Ministers accused of free book funding 'partial U-turn'

Viv Bird, chief executive of Booktrust: "Every child will continue to have access to the gift of a book"

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The government has been accused of performing a partial U-turn over funding for a charity that gives free books to children.

Booktrust had been told it would lose all £13m funding for its bookgifting programmes in England, but ministers now say funding will continue.

Labour leader Ed Miliband accused the government of presiding over a "fiasco" and called for clarification.

Some writers were angered by fears that the charity may be unable to continue.

Children's writer Philip Pullman said that would be an "unforgivable disgrace", while ex-poet laureate Sir Andrew Motion warned of "an act of gross cultural vandalism".

Mr Miliband wrote to Prime Minister David Cameron after a joint statement issued by the Department for Education (DfE) and Booktrust suggested funding would continue.

In his letter, the Labour leader wrote: "On school sport we saw a mean-minded decision made without consultation or regard for the consequences where you had to perform a partial U-turn. We are seeing that again here.

"The Booktrust were simply told a week ago that 100% of their £13m funding was being cut without any explanation.

"Today, the Department of Education appears to be starting to backtrack amid the outcry from parents, children and authors."

Mr Miliband said there was "no clarity at all" on the situation.

He urged the prime minister to "get a grip on this fiasco".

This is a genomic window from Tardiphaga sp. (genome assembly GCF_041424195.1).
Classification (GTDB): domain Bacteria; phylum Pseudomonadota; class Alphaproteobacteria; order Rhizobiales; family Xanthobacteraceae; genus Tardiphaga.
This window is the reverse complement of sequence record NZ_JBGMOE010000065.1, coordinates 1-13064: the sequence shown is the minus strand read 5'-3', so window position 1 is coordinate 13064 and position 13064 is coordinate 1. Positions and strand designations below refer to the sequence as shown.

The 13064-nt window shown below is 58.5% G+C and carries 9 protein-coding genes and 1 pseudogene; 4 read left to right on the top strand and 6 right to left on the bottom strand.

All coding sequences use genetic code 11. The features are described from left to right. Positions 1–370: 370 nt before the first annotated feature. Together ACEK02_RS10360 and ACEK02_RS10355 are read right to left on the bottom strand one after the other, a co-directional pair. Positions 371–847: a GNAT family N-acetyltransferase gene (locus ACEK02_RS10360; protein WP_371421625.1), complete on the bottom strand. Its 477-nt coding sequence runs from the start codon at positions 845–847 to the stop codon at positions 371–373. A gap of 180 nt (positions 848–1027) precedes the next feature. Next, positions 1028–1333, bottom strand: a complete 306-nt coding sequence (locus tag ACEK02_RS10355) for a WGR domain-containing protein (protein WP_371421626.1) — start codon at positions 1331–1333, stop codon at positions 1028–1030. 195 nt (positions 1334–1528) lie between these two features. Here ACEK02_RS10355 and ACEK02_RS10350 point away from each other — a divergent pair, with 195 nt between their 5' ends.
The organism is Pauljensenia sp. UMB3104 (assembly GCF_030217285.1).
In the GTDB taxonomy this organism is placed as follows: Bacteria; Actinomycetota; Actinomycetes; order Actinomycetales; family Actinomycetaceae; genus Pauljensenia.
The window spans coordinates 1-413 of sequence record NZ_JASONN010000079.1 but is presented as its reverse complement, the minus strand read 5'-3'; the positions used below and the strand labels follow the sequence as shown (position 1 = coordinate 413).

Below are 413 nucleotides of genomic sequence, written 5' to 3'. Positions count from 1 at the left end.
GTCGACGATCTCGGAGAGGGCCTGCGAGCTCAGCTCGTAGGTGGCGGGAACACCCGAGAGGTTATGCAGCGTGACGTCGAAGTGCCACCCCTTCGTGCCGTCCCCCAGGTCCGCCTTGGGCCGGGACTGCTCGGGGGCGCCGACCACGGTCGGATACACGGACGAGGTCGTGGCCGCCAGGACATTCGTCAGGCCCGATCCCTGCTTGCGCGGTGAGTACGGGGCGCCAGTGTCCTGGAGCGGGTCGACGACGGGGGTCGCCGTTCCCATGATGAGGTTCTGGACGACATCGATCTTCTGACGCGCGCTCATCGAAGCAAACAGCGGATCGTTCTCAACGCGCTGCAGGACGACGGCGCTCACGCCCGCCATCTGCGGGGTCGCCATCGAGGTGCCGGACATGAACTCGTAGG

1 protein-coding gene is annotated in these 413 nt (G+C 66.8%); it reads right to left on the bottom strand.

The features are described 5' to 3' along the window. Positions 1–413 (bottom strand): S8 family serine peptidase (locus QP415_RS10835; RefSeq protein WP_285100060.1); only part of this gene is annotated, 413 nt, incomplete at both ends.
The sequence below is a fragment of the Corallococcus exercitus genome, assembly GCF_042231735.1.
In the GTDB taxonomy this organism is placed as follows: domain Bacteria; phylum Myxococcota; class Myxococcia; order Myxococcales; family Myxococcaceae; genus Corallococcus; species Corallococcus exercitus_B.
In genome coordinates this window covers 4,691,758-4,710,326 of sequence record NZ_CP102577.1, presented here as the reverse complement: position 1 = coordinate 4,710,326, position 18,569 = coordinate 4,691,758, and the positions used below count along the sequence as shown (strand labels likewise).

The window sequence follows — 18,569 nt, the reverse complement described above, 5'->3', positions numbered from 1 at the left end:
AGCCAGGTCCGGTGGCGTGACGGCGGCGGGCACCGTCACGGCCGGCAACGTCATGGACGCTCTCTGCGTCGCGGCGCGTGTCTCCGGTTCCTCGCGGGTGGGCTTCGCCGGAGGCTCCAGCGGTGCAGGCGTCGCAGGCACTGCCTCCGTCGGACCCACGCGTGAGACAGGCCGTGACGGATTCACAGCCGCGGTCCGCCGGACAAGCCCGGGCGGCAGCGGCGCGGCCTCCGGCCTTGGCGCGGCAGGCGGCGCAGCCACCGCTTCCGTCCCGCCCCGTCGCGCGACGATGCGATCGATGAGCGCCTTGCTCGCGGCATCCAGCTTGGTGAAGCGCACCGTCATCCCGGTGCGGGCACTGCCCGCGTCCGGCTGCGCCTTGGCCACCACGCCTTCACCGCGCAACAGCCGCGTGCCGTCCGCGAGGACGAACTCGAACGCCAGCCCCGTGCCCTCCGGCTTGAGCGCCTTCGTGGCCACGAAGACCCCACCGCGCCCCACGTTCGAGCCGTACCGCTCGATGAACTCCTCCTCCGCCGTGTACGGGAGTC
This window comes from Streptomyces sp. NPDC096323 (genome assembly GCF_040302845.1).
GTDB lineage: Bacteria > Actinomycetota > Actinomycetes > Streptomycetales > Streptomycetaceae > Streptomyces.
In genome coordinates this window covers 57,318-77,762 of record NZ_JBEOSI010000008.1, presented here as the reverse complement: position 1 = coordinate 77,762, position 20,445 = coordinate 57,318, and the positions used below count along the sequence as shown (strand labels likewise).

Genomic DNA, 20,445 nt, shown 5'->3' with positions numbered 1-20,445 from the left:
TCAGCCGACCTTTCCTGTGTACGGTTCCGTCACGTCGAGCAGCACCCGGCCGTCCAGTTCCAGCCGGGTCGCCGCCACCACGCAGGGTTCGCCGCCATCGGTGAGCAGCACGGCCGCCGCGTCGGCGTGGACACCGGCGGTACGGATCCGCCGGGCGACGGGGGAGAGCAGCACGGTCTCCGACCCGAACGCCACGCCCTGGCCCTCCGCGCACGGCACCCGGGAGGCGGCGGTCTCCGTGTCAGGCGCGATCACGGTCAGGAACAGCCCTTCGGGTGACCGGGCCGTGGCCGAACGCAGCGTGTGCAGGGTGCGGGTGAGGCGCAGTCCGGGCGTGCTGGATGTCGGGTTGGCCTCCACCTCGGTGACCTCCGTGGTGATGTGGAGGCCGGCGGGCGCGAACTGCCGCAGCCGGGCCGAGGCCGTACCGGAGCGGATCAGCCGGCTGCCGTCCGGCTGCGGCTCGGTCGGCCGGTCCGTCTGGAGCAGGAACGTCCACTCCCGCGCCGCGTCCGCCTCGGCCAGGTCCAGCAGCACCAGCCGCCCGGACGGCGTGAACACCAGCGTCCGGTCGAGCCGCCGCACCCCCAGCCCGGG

Mr Pullman said he was "relieved" after it emerged that funding would not be cut completely, saying programmes that provide free books for children deserve to be kept in perpetuity.

Philip Pullman: "This is an important, national responsibility"

He said: "This is something that should be universal...everybody should be able to benefit from it.

"This is an important national responsibility. It is as important as health and it is as important as education - it is part of both, actually. We jointly - as a people, as a nation - ought to support this."

The charity provides packs of books to parents when their babies are first born, and again at later stages in their development.

The project started in 1992 and has received money from the government since 2004.

It is funded separately by the devolved administrations in Scotland, Wales and Northern Ireland.

'Every possible saving'

Last week Booktrust was told by the Department for Education that funding for bookgifting programmes in England - Bookstart, Booktime and Booked Up - would be cut by 100% from 1 April 2011.

But Booktrust chief executive Viv Bird told BBC News that, in a conversation on Sunday morning, Education Secretary Michael Gove had "committed his support for Booktrust book-gifting programmes so that every child will continue to have access to the gift of a book".

She said that the charity would hold talks with the government in the new year about the level of continued public funding.

A joint statement from the DfE and Booktrust said the department would "continue to fund Booktrust book-gifting programmes in the future".

It said: "Although the current contract will end in April, the department are talking to Booktrust about how to develop a new programme which will ensure that every child can enjoy the gift of books at crucial moments in their lives while ensuring we develop an even more effective way of supporting the most disadvantaged families to read together."

The book-gifting schemes have previously been universal, including families that can afford to buy books, because the charity says targeted programmes struggle to reach all families most in need.

Booktrust says that, through support by publishing companies, it has been able to generate another £4 for every £1 of government money.

Charity co-founder Wendy Cooling was made an MBE in 2008 for services to children's literacy.

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